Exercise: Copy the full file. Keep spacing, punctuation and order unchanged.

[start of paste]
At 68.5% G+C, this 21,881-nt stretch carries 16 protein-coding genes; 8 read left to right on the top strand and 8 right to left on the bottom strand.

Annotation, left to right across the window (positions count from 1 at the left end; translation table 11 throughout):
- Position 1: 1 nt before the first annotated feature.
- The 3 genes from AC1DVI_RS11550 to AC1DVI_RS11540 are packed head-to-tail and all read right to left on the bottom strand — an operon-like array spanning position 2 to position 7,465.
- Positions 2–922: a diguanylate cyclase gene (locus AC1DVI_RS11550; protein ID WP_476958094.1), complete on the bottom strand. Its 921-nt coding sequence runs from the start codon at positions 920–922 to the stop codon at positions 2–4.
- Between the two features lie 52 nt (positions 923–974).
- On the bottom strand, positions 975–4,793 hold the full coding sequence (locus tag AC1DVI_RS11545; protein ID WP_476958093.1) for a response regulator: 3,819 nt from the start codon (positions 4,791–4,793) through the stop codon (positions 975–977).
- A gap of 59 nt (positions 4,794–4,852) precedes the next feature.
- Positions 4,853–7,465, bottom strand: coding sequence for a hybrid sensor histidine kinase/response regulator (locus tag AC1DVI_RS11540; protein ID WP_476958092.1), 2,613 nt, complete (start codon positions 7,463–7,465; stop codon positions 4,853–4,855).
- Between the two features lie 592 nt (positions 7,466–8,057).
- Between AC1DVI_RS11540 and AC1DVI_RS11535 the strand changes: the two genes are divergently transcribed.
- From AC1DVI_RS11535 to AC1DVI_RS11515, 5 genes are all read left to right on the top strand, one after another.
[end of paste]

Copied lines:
At 68.5% G+C, this 21,881-nt stretch carries 16 protein-coding genes; 8 read left to right on the top strand and 8 right to left on the bottom strand.

Annotation, left to right across the window (positions count from 1 at the left end; translation table 11 throughout):
- Position 1: 1 nt before the first annotated feature.
- The 3 genes from AC1DVI_RS11550 to AC1DVI_RS11540 are packed head-to-tail and all read right to left on the bottom strand — an operon-like array spanning position 2 to position 7,465.
- Positions 2–922: a diguanylate cyclase gene (locus AC1DVI_RS11550; protein ID WP_476958094.1), complete on the bottom strand. Its 921-nt coding sequence runs from the start codon at positions 920–922 to the stop codon at positions 2–4.
- Between the two features lie 52 nt (positions 923–974).
- On the bottom strand, positions 975–4,793 hold the full coding sequence (locus tag AC1DVI_RS11545; protein ID WP_476958093.1) for a response regulator: 3,819 nt from the start codon (positions 4,791–4,793) through the stop codon (positions 975–977).
- A gap of 59 nt (positions 4,794–4,852) precedes the next feature.
- Positions 4,853–7,465, bottom strand: coding sequence for a hybrid sensor histidine kinase/response regulator (locus tag AC1DVI_RS11540; protein ID WP_476958092.1), 2,613 nt, complete (start codon positions 7,463–7,465; stop codon positions 4,853–4,855).
- Between the two features lie 592 nt (positions 7,466–8,057).
- Between AC1DVI_RS11540 and AC1DVI_RS11535 the strand changes: the two genes are divergently transcribed.
- From AC1DVI_RS11535 to AC1DVI_RS11515, 5 genes are all read left to right on the top strand, one after another.